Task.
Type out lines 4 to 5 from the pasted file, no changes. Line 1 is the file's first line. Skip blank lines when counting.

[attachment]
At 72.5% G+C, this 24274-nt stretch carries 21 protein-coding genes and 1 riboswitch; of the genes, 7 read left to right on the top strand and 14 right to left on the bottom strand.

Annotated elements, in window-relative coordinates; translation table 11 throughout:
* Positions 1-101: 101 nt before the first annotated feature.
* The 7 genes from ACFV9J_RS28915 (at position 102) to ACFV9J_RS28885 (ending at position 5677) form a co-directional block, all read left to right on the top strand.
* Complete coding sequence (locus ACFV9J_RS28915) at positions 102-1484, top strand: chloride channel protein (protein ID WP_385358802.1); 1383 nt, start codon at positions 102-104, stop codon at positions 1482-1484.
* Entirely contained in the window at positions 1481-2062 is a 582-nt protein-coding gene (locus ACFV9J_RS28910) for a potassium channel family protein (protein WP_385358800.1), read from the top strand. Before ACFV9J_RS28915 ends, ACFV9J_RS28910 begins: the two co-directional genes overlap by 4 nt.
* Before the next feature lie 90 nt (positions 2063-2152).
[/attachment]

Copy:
* The 7 genes from ACFV9J_RS28915 (at position 102) to ACFV9J_RS28885 (ending at position 5677) form a co-directional block, all read left to right on the top strand.
* Complete coding sequence (locus ACFV9J_RS28915) at positions 102-1484, top strand: chloride channel protein (protein ID WP_385358802.1); 1383 nt, start codon at positions 102-104, stop codon at positions 1482-1484.